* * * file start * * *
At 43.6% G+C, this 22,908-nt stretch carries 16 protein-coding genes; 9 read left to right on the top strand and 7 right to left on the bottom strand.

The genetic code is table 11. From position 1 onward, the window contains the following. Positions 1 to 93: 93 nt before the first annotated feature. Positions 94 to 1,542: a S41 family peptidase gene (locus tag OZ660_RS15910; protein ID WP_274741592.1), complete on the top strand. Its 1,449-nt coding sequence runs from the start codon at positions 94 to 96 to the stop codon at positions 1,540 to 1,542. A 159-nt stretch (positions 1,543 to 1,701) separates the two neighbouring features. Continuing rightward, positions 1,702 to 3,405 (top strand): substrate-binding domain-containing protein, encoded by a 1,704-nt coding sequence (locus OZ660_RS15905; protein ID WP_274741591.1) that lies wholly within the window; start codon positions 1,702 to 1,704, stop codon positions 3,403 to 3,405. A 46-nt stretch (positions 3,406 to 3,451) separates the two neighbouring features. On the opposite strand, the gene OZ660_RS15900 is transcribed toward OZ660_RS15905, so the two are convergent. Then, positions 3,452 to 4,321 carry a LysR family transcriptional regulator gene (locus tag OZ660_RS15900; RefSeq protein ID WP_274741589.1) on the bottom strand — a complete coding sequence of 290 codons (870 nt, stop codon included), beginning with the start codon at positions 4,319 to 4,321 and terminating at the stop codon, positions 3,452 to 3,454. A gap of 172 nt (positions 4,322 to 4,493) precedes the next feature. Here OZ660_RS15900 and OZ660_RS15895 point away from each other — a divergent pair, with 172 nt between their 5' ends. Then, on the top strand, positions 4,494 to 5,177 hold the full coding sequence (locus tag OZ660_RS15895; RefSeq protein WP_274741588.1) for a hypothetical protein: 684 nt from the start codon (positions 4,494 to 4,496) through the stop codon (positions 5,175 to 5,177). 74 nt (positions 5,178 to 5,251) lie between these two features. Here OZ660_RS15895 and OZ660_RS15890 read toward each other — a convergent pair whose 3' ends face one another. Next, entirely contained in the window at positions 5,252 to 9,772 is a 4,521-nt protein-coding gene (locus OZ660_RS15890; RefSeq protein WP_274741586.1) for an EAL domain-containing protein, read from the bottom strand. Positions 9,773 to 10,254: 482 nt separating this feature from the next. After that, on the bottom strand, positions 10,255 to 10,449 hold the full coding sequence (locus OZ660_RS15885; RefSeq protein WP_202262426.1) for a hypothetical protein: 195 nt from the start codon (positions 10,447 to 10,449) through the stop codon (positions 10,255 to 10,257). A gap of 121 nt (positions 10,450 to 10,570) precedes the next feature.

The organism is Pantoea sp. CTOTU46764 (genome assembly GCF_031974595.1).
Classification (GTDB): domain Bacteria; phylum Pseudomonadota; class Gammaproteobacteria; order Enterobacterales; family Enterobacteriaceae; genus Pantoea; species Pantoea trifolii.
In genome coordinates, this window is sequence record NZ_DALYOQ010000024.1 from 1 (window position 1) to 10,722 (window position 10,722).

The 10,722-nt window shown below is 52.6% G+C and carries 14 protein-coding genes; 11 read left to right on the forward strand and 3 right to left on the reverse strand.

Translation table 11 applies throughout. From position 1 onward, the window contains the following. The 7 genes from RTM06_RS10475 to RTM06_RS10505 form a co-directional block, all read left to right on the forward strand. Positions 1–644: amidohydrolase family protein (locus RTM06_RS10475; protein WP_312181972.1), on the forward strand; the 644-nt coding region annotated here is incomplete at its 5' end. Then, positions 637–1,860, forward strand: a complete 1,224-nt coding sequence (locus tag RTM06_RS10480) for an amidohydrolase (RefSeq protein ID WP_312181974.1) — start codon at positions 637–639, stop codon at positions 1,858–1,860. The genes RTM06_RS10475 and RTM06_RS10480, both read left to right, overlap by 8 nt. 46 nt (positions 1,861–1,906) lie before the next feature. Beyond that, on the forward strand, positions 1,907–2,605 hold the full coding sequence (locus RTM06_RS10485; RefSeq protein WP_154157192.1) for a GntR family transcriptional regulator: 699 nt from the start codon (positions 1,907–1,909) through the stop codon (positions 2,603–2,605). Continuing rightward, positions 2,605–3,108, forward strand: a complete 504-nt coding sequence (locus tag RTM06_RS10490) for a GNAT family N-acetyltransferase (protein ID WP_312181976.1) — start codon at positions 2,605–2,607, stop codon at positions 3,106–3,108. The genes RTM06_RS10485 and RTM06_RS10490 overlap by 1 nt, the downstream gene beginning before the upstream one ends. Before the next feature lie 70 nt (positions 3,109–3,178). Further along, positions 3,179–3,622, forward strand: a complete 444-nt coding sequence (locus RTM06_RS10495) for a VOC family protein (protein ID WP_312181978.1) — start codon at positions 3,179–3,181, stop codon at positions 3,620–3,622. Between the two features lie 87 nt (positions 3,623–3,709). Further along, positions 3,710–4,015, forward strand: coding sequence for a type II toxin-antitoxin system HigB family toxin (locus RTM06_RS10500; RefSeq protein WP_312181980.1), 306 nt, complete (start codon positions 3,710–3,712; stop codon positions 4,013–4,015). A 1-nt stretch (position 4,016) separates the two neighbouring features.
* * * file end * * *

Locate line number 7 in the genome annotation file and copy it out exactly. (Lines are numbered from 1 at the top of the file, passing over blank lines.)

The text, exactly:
Translation table 11 applies throughout. From position 1 onward, the window contains the following. The 7 genes from RTM06_RS10475 to RTM06_RS10505 form a co-directional block, all read left to right on the forward strand. Positions 1–644: amidohydrolase family protein (locus RTM06_RS10475; protein WP_312181972.1), on the forward strand; the 644-nt coding region annotated here is incomplete at its 5' end. Then, positions 637–1,860, forward strand: a complete 1,224-nt coding sequence (locus tag RTM06_RS10480) for an amidohydrolase (RefSeq protein ID WP_312181974.1) — start codon at positions 637–639, stop codon at positions 1,858–1,860. The genes RTM06_RS10475 and RTM06_RS10480, both read left to right, overlap by 8 nt. 46 nt (positions 1,861–1,906) lie before the next feature. Beyond that, on the forward strand, positions 1,907–2,605 hold the full coding sequence (locus RTM06_RS10485; RefSeq protein WP_154157192.1) for a GntR family transcriptional regulator: 699 nt from the start codon (positions 1,907–1,909) through the stop codon (positions 2,603–2,605). Continuing rightward, positions 2,605–3,108, forward strand: a complete 504-nt coding sequence (locus tag RTM06_RS10490) for a GNAT family N-acetyltransferase (protein ID WP_312181976.1) — start codon at positions 2,605–2,607, stop codon at positions 3,106–3,108. The genes RTM06_RS10485 and RTM06_RS10490 overlap by 1 nt, the downstream gene beginning before the upstream one ends. Before the next feature lie 70 nt (positions 3,109–3,178). Further along, positions 3,179–3,622, forward strand: a complete 444-nt coding sequence (locus RTM06_RS10495) for a VOC family protein (protein ID WP_312181978.1) — start codon at positions 3,179–3,181, stop codon at positions 3,620–3,622. Between the two features lie 87 nt (positions 3,623–3,709). Further along, positions 3,710–4,015, forward strand: coding sequence for a type II toxin-antitoxin system HigB family toxin (locus RTM06_RS10500; RefSeq protein WP_312181980.1), 306 nt, complete (start codon positions 3,710–3,712; stop codon positions 4,013–4,015). A 1-nt stretch (position 4,016) separates the two neighbouring features.